Saturday, 9 December 2017
READING THE LONDON CRIES: HOW TO ANALYSE FOOD SELLERS IN ART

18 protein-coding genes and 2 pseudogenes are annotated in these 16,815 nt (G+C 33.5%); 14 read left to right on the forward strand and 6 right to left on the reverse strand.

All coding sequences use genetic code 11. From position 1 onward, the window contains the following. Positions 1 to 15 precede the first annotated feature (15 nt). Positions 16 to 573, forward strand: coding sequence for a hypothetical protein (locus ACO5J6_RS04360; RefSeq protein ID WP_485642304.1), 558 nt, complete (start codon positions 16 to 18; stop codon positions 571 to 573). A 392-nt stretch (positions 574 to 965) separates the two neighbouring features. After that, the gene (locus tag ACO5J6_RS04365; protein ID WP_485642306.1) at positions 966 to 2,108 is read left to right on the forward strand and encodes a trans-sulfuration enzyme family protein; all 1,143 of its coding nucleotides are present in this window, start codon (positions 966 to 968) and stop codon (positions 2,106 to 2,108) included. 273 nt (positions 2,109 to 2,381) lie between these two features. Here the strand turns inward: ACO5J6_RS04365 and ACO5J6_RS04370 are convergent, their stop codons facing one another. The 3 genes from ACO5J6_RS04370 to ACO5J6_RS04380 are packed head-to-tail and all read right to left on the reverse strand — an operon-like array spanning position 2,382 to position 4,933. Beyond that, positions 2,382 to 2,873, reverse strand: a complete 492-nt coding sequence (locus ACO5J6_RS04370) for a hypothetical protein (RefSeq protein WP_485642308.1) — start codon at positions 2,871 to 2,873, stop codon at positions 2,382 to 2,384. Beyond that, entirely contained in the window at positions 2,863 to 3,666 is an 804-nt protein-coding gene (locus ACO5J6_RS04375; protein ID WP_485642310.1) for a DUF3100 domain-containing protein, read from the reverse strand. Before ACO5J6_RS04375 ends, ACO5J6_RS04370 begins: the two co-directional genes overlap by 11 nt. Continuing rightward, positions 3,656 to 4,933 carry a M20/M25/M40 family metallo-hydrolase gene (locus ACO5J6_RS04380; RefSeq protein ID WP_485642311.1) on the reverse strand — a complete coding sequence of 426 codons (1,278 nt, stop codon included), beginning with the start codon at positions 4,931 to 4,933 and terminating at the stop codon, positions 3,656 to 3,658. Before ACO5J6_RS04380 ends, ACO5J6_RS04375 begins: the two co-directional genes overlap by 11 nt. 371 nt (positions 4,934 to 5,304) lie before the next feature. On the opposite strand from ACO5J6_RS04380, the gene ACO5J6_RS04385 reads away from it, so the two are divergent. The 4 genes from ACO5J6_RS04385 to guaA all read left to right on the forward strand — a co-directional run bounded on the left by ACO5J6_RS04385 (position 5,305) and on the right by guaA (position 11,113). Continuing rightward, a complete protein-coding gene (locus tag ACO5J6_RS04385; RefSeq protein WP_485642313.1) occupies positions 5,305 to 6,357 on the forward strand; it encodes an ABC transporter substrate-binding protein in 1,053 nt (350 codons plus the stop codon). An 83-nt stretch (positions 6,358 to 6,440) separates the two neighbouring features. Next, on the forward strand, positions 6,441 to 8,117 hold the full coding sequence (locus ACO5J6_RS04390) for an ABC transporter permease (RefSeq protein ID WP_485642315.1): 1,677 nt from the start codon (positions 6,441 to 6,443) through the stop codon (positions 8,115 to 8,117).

21/11/2017 LAURENCETOTELIN 2 COMMENTS By Charlie Taverner (Birkbeck, University of London) This post is part of the European Institute for the History and Cultures of Food (IEHCA) series “Summer University on Food and Drink Studies” Across early modern Europe, wandering food sellers were a multimedia phenomenon. From the sixteenth century, artists captured street vendors in poems, plays, songs and – most famously – printed pictures. The cries, as the genre of visual art became known, showed hawkers selling everything from artichokes and apples, oranges to oysters, turnips to tripe. For historians, a suite of such images, like Marcellus Laroon’s 1687 ‘The Cryes of the City of London Drawne after the Life’, seems a gift. Its characters open a window on rarely represented parts of everyday life: city streets and food. Helped by early historians, the cries have been entrenched in urban legend. In Victorian England, Charles Hindley collected hundreds of the ‘ancient and far-famed London Cries’. He saw these traders as timeless symbols of the metropolis, from ‘the days of Queen Elizabeth’ to his own. Just two years ago, The Gentle Author of Spitalfields claimed the cries revealed an essential truth about such sellers: ‘… they do not need your sympathy, they only want your respect – and your money.’ Such romance has risks, as scholars, especially art historians, have warned. Sean Shesgreen, in his comprehensive survey of the English cries tradition, argued the images were not ‘transparent reflections of historical reality’. From the late seventeenth century, he suggested, the cries ‘inexorably evolve in the direction, not of increasing realism, but of increasing idealism’. In her lecture to the IEHCA’s summer school this year, Valérie Boudier proposed a sounder approach for using early modern pictures of food. Breaking down vibrant works, such as Vincenzo Campi’s ‘The Bean Eaters’ and Annibale Carracci’s ‘Butcher’s Shop’, she suggested food historians interrogate not the images’ truthfulness, but the artistic conventions and symbolic meanings they contain. Marcellus Laroon, ‘Crab Crab any Crab’, 1688. British Museum, London. This approach can be applied to Laroon’s suite. Take, for example, his crab seller. At first glance, the picture reveals much about the women who peddled seafood in seventeenth-century London, perhaps nearby the artist’s Covent Garden workshop. Looking for information on the food trade, we might draw out the crab seller’s age, clothes, shallow basket, and purposeful stride. Most obviously – as we are interested in food – we could look more closely at the dozens of crustaceans, balanced on her head. But in several ways the crab seller is not, as the suite’s title claims, ‘Drawn after the Life’. Many of Laroon’s characters have the same face, which makes them more mannequins than people. They are extracted from the street and set against a blank background. Notice too that the crab seller’s cry, printed at the page bottom, is translated into French and Italian. It reminds us these images, priced at half a guinea for the set of up to 74, were destined for an international market, with copies surviving in Paris and Amsterdam. Influences also flowed the other way. Not only was Laroon Dutch-born and –trained, his suite owed a debt, in its structure and the resemblance of its characters, to a Parisian set, drawn a year or two earlier by Jean-Baptiste Bonnart. The briefest scan through a survey of the European cries, such as Karen Beall’s 1975 bibliography, shows that common characters, selling familiar foods, cropped up time and again across the continent. So, what can such images reveal? If we concentrate on form, it seems that artists and their audiences were interested in order. By arranging the criers in a grid, suite or illustrated book, they were classifying the street life of the city. Boisterous wanderers were dragged into the rigidity of the artist’s system. This tendency is part of a broader interest, across Europe at this time, of representing social groups in quasi-scientific hierarchies. But the structure also hints at a particular urban concern: contemporaries, especially in London and Paris, were grappling with the disorientating complexity of their fast-expanding cities. With the crab-seller, we could also consider gender. In the cries, many roving vendors were drawn as young, attractive women, even if the actual labour split was more balanced. In an image like the crab-seller, two ideas are in tension. In one view, female hawkers are legitimate business folk, who keep the city fed; in another, they are scorned as temptresses, whose siren-like calls, such as ‘Crab Crab any Crab’, are stuffed with innuendo. On the streets of London, women traders had a similarly ambiguous position, as Eleanor Hubbard has argued. They were watched with suspicion on the margins of official markets, but also feared as food-selling rivals. Depictions of those that sold food are deep, valuable sources, if they are used carefully. Bound up in artistic traditions, they cannot tell us what and how people ate, in the manner of a photograph. But, by concentrating on the symbols used and the way these images were produced, we can unpick past attitudes to not just food – but nascent metropolitan life. References Beall, Karen. Kaufrufe und Straßenhändler: Eine Bibliographie / Cries and Itinerant Trades: A Bibliography. Hamburg: Hauswedell, 1975. Hindley, Charles. A History of the Cries of London (Ancient & Modern). London, 1884. Hubbard, Eleanor. City Women: Money, Sex and the Social Order in Early Modern London. Oxford: Oxford University Press, 2012. Shesgreen, Sean. Images of the outcast: The urban poor in the Cries of London. Manchester: Manchester University Press, 2002. Charlie Taverner is a PhD student at Birkbeck, University of London. His project examines the experience of selling food in the street in early modern London, with particular focus on urban space and informality. Trained as a journalist, he has covered business, food and agriculture for British magazines and newspapers. He blogs at http://moveablefeasts.tumblr.com/ and tweets @charlietaverner.